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stepping stones

One true sentence? Considering Hemingway.

My seniors are reading Hemingway, so, of course, I am rereading him too. And thinking about him and his oft-quoted advice to writers. Just one true sentence? The truest sentence you know?

When I first read Hemingway with a writer’s eye (in college), I became enamored with his concision and tried to mimic it. The result was stories that were puzzling. All that human emotion and thought left unsaid, unthought, left for the reader to pluck from the tone of a line of dialogue, the selection of a particular noun or verb. What resulted were stories that were good in parts, but that didn’t satisfy my own sense of what I needed to convey in writing. They weren’t in my voice. Plus, I’m always a little suspect of a narrator who hides entirely, offers nothing to the conversation.

I’ve learned I’m  no Hemingway, don’t desire to be. But I do take his one true sentence advice for a particular use. That moment when you are stuck as to how to get from A to B, one moment to the next. Your girl is standing outside the door about to knock. You are trying to get her inside. The scene that matters is beyond the door. Now is the time to invoke one true sentence. Write a string of true sentences to get you where you want to go.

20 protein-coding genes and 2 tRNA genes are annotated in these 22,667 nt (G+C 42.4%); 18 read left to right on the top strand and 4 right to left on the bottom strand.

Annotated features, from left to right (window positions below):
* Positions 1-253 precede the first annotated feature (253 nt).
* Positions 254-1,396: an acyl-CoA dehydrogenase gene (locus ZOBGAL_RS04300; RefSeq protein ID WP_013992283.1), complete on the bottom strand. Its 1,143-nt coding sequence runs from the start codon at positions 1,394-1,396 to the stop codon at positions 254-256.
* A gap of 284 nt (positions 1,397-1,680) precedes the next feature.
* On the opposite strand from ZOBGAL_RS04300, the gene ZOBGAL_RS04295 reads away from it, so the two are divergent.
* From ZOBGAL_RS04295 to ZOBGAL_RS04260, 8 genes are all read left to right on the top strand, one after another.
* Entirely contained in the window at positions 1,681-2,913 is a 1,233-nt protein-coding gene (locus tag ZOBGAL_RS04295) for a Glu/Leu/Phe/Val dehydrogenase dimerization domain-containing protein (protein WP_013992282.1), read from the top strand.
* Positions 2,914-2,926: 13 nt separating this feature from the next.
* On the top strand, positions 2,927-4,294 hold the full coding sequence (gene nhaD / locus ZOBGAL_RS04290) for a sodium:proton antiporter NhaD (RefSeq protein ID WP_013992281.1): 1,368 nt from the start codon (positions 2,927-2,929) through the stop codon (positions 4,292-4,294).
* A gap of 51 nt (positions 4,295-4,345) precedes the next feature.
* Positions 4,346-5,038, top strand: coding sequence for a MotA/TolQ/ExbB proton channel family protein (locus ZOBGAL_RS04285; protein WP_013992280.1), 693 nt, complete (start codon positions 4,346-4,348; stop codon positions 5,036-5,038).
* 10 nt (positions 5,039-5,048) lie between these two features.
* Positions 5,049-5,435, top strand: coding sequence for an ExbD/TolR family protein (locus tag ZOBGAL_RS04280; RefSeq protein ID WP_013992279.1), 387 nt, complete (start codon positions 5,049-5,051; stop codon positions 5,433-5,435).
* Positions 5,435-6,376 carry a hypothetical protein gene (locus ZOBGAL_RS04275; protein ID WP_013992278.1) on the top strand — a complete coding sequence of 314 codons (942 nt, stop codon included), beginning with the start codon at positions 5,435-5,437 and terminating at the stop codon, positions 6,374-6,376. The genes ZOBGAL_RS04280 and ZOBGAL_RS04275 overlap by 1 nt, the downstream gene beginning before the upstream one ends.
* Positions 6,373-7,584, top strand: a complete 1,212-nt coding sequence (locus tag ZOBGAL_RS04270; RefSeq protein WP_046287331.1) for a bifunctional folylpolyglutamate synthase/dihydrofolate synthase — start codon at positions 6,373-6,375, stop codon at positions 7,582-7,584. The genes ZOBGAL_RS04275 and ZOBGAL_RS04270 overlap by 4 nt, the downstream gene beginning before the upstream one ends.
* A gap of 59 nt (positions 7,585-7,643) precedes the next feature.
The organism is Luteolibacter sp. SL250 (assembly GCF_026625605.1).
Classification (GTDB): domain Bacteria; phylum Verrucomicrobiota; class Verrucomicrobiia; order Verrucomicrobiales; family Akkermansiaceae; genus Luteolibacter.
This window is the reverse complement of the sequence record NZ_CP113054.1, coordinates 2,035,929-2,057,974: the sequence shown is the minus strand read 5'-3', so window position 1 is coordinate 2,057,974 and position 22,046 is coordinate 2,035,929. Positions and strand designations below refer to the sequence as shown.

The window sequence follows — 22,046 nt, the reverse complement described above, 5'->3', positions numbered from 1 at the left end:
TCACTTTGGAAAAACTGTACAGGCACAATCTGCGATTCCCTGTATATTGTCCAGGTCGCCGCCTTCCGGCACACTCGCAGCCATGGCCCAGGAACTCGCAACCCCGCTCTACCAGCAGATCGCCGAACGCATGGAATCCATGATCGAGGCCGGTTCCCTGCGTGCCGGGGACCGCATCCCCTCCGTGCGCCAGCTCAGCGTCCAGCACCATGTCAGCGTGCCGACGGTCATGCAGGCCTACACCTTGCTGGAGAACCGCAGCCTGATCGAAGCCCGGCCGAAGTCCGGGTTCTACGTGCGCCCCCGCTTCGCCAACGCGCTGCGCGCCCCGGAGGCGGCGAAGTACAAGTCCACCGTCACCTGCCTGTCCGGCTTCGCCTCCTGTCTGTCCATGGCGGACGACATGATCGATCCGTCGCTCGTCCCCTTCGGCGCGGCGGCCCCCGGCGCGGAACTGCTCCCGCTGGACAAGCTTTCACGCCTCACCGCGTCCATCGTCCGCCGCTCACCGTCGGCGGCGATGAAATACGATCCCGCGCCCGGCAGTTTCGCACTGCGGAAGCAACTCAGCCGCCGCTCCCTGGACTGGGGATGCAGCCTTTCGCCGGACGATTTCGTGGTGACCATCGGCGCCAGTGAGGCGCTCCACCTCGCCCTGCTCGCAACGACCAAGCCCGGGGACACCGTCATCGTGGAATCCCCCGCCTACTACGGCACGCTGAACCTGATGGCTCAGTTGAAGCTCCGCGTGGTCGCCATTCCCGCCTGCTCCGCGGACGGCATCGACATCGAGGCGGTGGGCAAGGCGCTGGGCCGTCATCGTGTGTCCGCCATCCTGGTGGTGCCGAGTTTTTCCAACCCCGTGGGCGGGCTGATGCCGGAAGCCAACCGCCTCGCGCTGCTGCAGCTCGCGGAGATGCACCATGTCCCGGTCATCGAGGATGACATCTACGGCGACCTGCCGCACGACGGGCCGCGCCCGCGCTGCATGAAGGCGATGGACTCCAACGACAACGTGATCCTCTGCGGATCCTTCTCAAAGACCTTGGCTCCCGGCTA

Becca knocked hard, shoved shivering hands in jeans pockets, waited. The neighbor’s mastiff came sniffing into the year, off leash again.

 

Becca stood, moved to knock, paused. A car sped by. She reread the notes she’d written on the back of a napkin. She put on a smile, shook out the nerves, pushed the doorbell.

Any time you are stuck, really. One clean, objective sentence of description. Then another and another. A true sentence? Hold on there, Hemingway. Truth is a funny word that holds power only until you start to probe it. One real sentence? Yes. That works. Write one clean, objective sentence located in the reality of your story. These sentences, for me, act as stepping stones. stepping stones

 

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The Brothers K, by David James Duncan

The Brothers KThe Brothers K by David James Duncan
My rating: 5 of 5 stars